Major League Baseball has been around in some form or fashion for nearly 150 years. From the days of Babe Ruth and Ted Williams to the time when Hank Aaron became the home run king or the more recent exploits of the likes of Mariano Rivera and Miguel Cabrera, one of the things that have always been synonymous with America's pastime are the statistics and the history associated with them.
Along those lines, one of the unique things about baseball is that history can be made on any given day or night at the ballpark, especially if you are paying close enough attention. The 2013 season was no exception, as players and teams alike added their names to the record books. Here is a rundown of some of those baseball "firsts" that may have initially gone unnoticed.
IN 2013, FOR THE FIRST TIME IN BASEBALL HISTORY A BATTER…
Struck out more than 10 times in the first four games of his team’s season (Brett Wallace).
Drove in 16 runs in his team’s first four contests (Chris Davis).
Had both a hit and a strikeout in 15 straight games (Joe Mauer).
Owned a Triple Crown line of at least .340-15-60 at the end of May (Miguel Cabrera).
Hit 12 home runs in a month, yet did not draw a walk (Domonic Brown in May).
Collected 10 total bases and five RBIs in a game in one of the first two contests of his career (Yasiel Puig).
Hit two extra-inning home runs, one of which was a walk-off grand slam, in the same game (John Mayberry Jr.).
Tied an extra-inning contest with a grand slam (Kyle Seager).
Hit a home run in consecutive at-bats against Mariano Rivera (Miguel Cabrera).
Amassed 13 hits and 18 RBIs over a four-game span (Alfonso Soriano).
Homered twice in a game after the 13th inning (Matt Adams).
Knocked home a run in each of his first six postseason contests (Pedro Alvarez).
Supplied an outfield assist and a walk-off hit — both in extra innings — in a playoff game (Carlos Beltran).
Reached base in 31 consecutive postseason games (Miguel Cabrera).
Hit a second career go-ahead grand slam in the playoffs (Shane Victorino).
Charted multiple hits and multiple RBIs in all three World Series openers in which he’s played (David Ortiz).
Drove in 13 runs in his first eight World Series games (Mike Napoli).
Beat both reigning Cy Young Award winners in back-to-back starts (Justin Masterson).
Struck out 35 batters in a season before he issued a walk (Adam Wainwright).
Fanned more than 10 batters in a start of less than five innings (Alex Cobb, 13).
Pitched nine scoreless innings, walked none, struck out at least 12 and allowed only hit, yet failed to win the game (Matt Harvey).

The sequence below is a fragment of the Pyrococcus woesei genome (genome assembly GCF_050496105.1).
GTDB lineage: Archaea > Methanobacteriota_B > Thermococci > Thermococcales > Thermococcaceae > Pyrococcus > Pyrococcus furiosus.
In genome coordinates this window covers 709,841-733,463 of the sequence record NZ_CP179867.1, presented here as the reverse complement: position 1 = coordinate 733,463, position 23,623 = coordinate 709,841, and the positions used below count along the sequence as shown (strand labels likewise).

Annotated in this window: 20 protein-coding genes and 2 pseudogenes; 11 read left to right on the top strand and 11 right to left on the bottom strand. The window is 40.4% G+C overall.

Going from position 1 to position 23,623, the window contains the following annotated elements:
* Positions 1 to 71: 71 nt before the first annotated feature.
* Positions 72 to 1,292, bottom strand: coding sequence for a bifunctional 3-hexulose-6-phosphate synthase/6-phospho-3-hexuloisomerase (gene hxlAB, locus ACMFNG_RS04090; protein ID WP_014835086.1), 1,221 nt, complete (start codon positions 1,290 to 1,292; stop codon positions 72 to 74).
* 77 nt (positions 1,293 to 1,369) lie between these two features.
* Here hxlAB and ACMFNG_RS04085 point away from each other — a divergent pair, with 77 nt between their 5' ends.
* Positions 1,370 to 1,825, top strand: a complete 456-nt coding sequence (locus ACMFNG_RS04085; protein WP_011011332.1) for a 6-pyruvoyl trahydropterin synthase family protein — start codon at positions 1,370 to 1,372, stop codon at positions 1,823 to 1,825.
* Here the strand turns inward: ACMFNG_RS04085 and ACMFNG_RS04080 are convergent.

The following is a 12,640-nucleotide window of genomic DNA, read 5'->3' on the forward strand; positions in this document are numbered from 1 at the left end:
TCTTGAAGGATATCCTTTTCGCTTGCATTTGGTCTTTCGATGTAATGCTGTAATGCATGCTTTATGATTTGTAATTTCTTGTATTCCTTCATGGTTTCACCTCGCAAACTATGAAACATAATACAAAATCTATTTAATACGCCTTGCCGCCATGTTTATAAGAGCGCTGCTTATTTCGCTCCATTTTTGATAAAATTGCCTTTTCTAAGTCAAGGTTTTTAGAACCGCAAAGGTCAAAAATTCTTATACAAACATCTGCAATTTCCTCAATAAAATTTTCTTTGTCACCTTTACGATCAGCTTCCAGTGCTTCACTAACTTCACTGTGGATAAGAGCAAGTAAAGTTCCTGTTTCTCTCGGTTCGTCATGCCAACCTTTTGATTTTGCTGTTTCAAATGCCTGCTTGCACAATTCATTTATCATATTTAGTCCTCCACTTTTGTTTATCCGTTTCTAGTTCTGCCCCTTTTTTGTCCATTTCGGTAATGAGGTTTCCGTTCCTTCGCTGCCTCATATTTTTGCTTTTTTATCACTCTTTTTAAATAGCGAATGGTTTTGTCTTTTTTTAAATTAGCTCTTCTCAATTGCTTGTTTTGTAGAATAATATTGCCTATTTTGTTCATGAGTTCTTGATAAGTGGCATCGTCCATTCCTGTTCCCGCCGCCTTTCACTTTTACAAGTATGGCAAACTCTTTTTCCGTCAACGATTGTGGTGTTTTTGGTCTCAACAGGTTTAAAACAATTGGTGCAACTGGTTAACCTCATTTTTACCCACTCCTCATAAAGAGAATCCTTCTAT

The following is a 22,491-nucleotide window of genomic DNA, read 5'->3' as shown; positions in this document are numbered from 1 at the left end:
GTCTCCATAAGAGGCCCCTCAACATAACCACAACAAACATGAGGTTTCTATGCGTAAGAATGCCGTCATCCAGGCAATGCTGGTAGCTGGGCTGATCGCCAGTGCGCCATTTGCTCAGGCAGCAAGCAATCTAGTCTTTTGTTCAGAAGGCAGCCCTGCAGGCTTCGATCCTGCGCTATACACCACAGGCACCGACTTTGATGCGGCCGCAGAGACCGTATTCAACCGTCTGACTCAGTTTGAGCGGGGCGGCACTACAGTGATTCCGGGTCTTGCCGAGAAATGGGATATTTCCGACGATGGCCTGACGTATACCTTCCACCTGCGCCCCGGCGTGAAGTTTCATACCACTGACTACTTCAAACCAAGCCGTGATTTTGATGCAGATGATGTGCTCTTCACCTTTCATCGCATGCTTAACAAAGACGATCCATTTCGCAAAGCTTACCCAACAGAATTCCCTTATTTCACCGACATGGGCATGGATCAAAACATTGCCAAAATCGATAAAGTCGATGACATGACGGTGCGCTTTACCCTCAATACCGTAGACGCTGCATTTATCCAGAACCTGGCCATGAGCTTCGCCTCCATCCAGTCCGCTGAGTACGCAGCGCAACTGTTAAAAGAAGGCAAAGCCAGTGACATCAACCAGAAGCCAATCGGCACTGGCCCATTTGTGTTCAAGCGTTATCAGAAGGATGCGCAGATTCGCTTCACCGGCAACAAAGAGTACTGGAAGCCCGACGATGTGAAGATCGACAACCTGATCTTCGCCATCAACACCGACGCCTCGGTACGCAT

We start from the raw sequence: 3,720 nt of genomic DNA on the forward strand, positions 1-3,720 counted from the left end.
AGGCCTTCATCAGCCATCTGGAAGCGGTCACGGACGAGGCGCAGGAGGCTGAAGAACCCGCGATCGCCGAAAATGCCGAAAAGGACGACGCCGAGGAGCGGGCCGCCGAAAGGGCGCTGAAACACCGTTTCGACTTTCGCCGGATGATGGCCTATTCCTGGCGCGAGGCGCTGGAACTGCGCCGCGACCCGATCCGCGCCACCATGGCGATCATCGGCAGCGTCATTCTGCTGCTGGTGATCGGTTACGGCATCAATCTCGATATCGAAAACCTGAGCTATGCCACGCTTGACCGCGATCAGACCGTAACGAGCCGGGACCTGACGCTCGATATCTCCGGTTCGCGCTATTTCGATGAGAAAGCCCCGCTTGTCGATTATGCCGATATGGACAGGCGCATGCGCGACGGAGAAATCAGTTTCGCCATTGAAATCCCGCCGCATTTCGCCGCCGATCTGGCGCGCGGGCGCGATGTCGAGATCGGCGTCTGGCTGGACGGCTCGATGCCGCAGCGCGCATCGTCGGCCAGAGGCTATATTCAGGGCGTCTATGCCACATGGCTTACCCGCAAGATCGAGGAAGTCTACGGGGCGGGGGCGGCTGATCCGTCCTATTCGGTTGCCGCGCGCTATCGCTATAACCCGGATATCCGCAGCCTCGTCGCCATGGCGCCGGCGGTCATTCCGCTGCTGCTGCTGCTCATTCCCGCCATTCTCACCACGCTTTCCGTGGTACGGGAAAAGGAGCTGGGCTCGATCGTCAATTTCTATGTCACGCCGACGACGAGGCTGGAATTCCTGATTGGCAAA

Struck out at least 14 men, walked fewer than two and did not allow an earned run, yet took the loss (Chris Sale).
Began a season 10–0 despite not throwing a complete game (Max Scherzer).
Defeated former Cy Young Award winners in each of his first two major- league starts (Gerrit Cole).
Won five consecutive starts for one team, then made his next appearance for another (Matt Garza).
Threw a second career game in which he whiffed at least 14 batters, allowed no more than one hit and walked fewer than two (Yu Darvish).
Struck out more than 40 batters in a calendar month while issuing no more than one walk (Cliff Lee, 54).
Struck out 100 batters, but allowed fewer than 10 walks in a season (Koji Uehara).
Punched out 12 batters without allowing a hit in a playoff game (Anibal Sanchez).
Walked one batter over a span of five postseason starts (Wainwright).
Lost a postseason start in which he allowed no earned runs and two or fewer hits (Clayton Kershaw).
Started, won a World Series-clinching game for a second team (John Lackey).
Allowed no runs and struck out at least 15 foes in back-to-back games (Texas Rangers).
Hit a walk-off home run in four consecutive home games against the same opponent (Rangers vs. Los Angeles Angels).
Went 407 contests without a complete game (Milwaukee Brewers).
Boasted nine players with 200 career home runs on its roster at some point during the season (New York Yankees).
Hit 100 fewer home runs in a non-strike season than they did the year before (Yankees).
Fanned at least 13 times in each of the first four games of a season (Houston Astros).
Finished its season with 15 straight defeats (Astros).
Won four elimination games in four different cities in six days (Tampa Bay Rays).
Trotted out nine pitchers in a nine-inning playoff game (Rays).
Carried no-hitters into the sixth inning of three postseason games in a row (Detroit Tigers).
Failed to get an RBI from its cleanup hitter in 17 consecutive postseason games (Tigers).
Won the first two games of a postseason series despite batting below .150 (St. Louis Cardinals).
Won a World Series game in which all three of its pitchers used were under the age of 24 (Cardinals).
Won two straight World Series games with the winning run scoring on an error in the seventh inning or later (Cardinals).
—Compiled by Bruce Herman for Athlon Sports. This is just one of the features that can be found in Athlon Sports' 2014 MLB Preview magazine, which is available on newsstands and online now. Starting with 21 unique covers to choose from, Athlon covers the diamond and circles the bases with enough in-depth preseason analysis, predictions and other information to satisfy fans of the national pastime from the Bronx to the Bay and everywhere in between. Order your copy now!